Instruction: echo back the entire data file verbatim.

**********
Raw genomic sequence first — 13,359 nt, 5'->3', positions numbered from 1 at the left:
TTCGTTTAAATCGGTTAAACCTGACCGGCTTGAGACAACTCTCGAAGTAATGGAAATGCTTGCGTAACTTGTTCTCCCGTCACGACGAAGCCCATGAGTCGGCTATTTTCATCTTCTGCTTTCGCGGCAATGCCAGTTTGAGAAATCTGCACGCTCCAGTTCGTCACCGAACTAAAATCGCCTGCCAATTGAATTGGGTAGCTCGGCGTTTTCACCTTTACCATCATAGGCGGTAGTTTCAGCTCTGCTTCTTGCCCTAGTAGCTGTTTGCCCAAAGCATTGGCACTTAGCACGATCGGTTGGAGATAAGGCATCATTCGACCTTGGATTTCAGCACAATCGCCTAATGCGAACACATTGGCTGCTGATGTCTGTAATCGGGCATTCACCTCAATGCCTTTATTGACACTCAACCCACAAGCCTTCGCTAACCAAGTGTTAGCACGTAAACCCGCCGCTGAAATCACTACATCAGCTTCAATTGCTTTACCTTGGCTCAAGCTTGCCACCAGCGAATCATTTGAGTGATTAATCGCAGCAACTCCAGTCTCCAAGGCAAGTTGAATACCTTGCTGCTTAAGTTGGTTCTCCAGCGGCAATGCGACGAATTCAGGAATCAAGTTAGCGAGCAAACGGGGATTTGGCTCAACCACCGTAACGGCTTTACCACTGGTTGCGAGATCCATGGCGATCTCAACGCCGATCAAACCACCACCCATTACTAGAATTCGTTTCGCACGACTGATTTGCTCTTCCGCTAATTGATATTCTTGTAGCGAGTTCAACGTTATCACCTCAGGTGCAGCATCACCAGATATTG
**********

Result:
Raw genomic sequence first — 13,359 nt, 5'->3', positions numbered from 1 at the left:
TTCGTTTAAATCGGTTAAACCTGACCGGCTTGAGACAACTCTCGAAGTAATGGAAATGCTTGCGTAACTTGTTCTCCCGTCACGACGAAGCCCATGAGTCGGCTATTTTCATCTTCTGCTTTCGCGGCAATGCCAGTTTGAGAAATCTGCACGCTCCAGTTCGTCACCGAACTAAAATCGCCTGCCAATTGAATTGGGTAGCTCGGCGTTTTCACCTTTACCATCATAGGCGGTAGTTTCAGCTCTGCTTCTTGCCCTAGTAGCTGTTTGCCCAAAGCATTGGCACTTAGCACGATCGGTTGGAGATAAGGCATCATTCGACCTTGGATTTCAGCACAATCGCCTAATGCGAACACATTGGCTGCTGATGTCTGTAATCGGGCATTCACCTCAATGCCTTTATTGACACTCAACCCACAAGCCTTCGCTAACCAAGTGTTAGCACGTAAACCCGCCGCTGAAATCACTACATCAGCTTCAATTGCTTTACCTTGGCTCAAGCTTGCCACCAGCGAATCATTTGAGTGATTAATCGCAGCAACTCCAGTCTCCAAGGCAAGTTGAATACCTTGCTGCTTAAGTTGGTTCTCCAGCGGCAATGCGACGAATTCAGGAATCAAGTTAGCGAGCAAACGGGGATTTGGCTCAACCACCGTAACGGCTTTACCACTGGTTGCGAGATCCATGGCGATCTCAACGCCGATCAAACCACCACCCATTACTAGAATTCGTTTCGCACGACTGATTTGCTCTTCCGCTAATTGATATTCTTGTAGCGAGTTCAACGTTATCACCTCAGGTGCAGCATCACCAGATATTG